by Bill Gibron

5 Jul 2009

There are literally dozens of fanboy feuds in the realm of MST3K, fights as futile as Joel vs. Mike, Sci-Fi vs. Comedy Central, Crow T. Robot Mach 1 vs. Crow 2.0 - heck, even Rifftrax vs. Cinematic Titanic gets the cowtown puppet show geek juices flowing. Yet the one subject that seems almost lost in the entire compare and contrast dynamic is the participation of one Josh “Elvis” Weinstein. Perhaps it’s because he was gone before the series went mainstream - meaning he was around for the KTMA and Comedy Channel years, but left before the rest of the media made the show into a cult phenomenon. As a participant in the founding days of what remains one of the funniest things ever to grace an analog television screen, he seems misguidedly ill-considered. Of course, new fans haven’t had much of a chance to monitor Weinstein’s skills…until now.

That’s right - as part of their continuing desire to bring as much Mystery Science Theater 3000 to the digital age as possible, Shout! Factory is releasing Volume XV of their bravura box sets. This time around we are treated to surefire classics like The Girl in Lovers Lane (two drifters land in a small town and stir up some powerful hormones), Zombie Nightmare (voodoo and body building meet the living dead) and the immortal Racket Girls (spinsters put on unflattering togs and grapple like your grandma). Also included is one of the best episodes from the first season of the series - The Robot vs. the Aztec Mummy. As Mexican macabre goes, it’s all flashbacks and K. Gordon Murray mandated exposition. But as an example of what Weinstein contributed to the mix, it’s eye-opening, especially when you toss in the Scrapbook bonus features which trace the show’s seminal UHF roots.

Of course, this isn’t the first time that the original parameters of MST have been available on DVD. Rhino released a volume (#9) which offered up episode 104 - Women of the Prehistoric Planet, and last time around, Volume XIV presented the oddball offering Mad Monster (episode 103). But with Robot vs. the Aztec Mummy, we get one of the greatest between-movie skit selections ever - the arrival of the menacing (and poorly house trained) demon dogs. Riffing on everything from Land of the Lost (the main “intelligent” pup is known as Enoch) and Star Trek (the cosmic cur suggests a toast of “Tranya” as a symbol of friendship) there is a whole Alien/Aliens vibe going on which transcends the trip into easy toilet humor (remember, these bow-wows have squirrel like space bladders).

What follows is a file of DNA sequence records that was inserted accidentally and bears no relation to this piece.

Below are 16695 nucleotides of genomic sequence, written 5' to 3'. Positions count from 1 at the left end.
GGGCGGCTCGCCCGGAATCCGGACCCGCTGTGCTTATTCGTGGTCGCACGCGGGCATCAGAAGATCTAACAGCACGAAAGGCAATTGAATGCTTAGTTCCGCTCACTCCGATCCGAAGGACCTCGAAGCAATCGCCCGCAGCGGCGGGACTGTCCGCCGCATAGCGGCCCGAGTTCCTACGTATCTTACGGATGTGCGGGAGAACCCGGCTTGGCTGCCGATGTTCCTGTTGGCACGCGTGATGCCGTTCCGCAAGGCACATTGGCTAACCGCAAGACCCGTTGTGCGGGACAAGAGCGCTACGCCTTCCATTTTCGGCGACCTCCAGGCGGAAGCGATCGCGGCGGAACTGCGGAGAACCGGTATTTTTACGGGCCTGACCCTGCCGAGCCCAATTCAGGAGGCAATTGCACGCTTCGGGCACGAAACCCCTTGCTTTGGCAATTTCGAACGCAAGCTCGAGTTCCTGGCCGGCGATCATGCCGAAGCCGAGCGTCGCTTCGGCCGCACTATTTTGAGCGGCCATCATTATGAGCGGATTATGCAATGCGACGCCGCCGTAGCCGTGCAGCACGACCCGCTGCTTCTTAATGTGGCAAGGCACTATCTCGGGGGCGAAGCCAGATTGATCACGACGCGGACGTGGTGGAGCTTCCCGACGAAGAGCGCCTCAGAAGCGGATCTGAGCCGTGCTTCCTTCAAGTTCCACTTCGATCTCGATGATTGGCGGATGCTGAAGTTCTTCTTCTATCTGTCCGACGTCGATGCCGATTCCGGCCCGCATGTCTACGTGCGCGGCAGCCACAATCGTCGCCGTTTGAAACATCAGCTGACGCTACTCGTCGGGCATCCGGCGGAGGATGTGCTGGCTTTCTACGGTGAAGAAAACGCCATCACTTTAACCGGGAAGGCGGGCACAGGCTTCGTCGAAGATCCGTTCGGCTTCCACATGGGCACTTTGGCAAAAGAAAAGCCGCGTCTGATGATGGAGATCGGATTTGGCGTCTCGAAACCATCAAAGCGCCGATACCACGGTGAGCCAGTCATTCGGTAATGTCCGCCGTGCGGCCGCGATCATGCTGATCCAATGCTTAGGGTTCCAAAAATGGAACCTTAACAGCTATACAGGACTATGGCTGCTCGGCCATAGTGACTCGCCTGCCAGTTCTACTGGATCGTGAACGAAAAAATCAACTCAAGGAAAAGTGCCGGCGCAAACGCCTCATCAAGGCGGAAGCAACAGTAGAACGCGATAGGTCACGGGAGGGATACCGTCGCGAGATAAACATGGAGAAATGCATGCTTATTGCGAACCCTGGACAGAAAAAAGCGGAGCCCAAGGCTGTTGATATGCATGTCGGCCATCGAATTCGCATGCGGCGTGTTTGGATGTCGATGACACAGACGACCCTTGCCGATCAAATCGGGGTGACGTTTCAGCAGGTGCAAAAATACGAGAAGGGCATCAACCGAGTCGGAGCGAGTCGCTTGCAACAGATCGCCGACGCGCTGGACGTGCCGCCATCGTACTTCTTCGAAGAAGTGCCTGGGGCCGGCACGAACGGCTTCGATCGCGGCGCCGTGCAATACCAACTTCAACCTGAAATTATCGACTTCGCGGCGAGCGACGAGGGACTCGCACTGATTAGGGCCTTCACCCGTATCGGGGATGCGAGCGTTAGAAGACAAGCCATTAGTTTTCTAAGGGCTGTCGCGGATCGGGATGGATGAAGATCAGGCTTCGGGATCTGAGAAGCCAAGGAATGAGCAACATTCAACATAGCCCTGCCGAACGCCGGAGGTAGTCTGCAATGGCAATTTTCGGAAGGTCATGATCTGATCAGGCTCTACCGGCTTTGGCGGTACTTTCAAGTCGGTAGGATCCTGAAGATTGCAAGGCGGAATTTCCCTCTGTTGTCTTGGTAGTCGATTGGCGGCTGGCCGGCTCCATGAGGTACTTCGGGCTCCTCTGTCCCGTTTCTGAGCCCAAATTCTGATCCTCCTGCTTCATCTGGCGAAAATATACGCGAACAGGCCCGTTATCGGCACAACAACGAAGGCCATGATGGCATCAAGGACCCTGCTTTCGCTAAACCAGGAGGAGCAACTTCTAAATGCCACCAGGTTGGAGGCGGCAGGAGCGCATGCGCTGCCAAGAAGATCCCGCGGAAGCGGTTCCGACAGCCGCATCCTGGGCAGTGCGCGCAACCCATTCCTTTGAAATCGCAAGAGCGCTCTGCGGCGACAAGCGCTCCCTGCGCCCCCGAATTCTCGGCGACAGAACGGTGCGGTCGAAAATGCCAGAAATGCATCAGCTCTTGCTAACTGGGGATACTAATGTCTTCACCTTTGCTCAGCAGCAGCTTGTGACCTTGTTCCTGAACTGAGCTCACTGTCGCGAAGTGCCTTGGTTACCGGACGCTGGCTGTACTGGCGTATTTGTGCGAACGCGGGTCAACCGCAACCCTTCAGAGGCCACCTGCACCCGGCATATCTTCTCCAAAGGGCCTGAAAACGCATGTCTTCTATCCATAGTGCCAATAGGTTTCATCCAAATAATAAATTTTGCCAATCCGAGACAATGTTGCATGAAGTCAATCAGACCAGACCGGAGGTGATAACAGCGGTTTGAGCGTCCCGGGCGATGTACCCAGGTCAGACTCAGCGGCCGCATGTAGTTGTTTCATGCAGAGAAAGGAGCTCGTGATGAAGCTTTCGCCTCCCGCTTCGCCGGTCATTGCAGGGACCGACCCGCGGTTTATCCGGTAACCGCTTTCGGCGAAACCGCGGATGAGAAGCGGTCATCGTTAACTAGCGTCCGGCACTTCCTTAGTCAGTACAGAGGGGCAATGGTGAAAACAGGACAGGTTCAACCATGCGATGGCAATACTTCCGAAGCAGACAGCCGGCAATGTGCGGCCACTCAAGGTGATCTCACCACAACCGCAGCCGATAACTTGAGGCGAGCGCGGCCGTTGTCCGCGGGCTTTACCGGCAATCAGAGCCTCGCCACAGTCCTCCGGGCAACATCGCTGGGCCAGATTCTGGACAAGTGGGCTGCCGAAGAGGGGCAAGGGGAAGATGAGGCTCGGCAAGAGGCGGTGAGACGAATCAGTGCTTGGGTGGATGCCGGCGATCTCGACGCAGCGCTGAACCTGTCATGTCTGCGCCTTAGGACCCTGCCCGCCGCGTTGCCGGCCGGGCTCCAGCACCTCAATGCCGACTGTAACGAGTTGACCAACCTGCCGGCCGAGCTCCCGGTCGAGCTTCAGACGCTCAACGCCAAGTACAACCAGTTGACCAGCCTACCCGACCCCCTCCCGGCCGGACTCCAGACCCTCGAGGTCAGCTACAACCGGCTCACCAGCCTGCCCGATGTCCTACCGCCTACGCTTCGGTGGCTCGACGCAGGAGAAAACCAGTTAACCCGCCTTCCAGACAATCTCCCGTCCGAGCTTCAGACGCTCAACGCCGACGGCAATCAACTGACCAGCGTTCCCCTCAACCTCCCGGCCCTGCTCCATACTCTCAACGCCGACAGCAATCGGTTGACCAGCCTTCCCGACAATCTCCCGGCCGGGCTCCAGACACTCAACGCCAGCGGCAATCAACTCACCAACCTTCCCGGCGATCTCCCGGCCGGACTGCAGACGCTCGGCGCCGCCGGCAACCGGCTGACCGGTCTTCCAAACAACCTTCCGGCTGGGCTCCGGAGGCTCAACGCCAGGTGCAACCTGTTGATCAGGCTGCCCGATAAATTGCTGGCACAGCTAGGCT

As for the movie - well, that’s another story entirely. It seems that whatever original director Rafael Portillo was trying to accomplish with all the slipshod science and ersatz folklore in this scary movie, the Americanization of such falderal created an even more incomprehensible mess. What many fans don’t realize is that this particular goofiness was actually part of an ongoing series featuring the title terror, the villain known as The Bat, and the attempts by both to thwart the good people of Mexico. Perhaps that’s why this material is so reliant on flashback and explanations. Instead of action, we get inert explanations of things that happened so many years ago that the characters should have heard of them by now. By the time we’ve reached the 60 minute mark, we are still waiting for the automaton part of the mix to make its appearance. It’s not worth it.

As for the remaining features, Girl provides the kind of Joel-based cracks that made his eventual retirement (three episodes later, with Mitchell) all the more meaningful. He is excellent here, leading compatriots Trace Beaulieu (Crow) and Kevin Murphy (Servo) through a plethora of exquisite gags, including takes on actors Brett Halsey, Joyce Meadows, and, best of all, Jack Elam (“what is that ODOR???”). The skits are sensational as well, especially the cracking train ditty “What a Pleasant Journey”. It matches perfectly with the maudlin melodrama of the film, a potboiler filled with homoerotic ridiculousness, rampant brotheling, and enough pie-eyed puppy love to give those notorious demon dogs a run for their interstellar kibble. Between the fey father figure who immediately warms to the concept of vigilante justice and the bare-assed babe casting entendres from a sitting room bathtub (?), there’s enough strange surreality to keep the rather limp premise at bay.


Similarly, Zombie Nightmare lingers long in the memory for reasons that have very little to do with the faux frights onscreen. The actors are so incredibly arch, everyone from nice newcomer Frank Dietz to the media-hardened hilarity of Adam West and rocker Jon Mikl Thor, that it’s hard not to fall into this movie’s misguided machinations. Perhaps more memorable is Shawn Levy - yes, THAT Shawn Levy. The future director of such unbridled dreck as the Pink Panther remake and those two nauseating Nights at the Museum shows why he’s a wholesale hack with his turn as the freewheeling Id-case, Jim. With hair that would make New Jersey mall rats blush and a build that suggests one too many Slim-Jim dinners, he’s anti-sex personified. That he is considered a menace in this movie says something about the script’s overall ineffectualness. As for the MST material - it’s aces, as usual.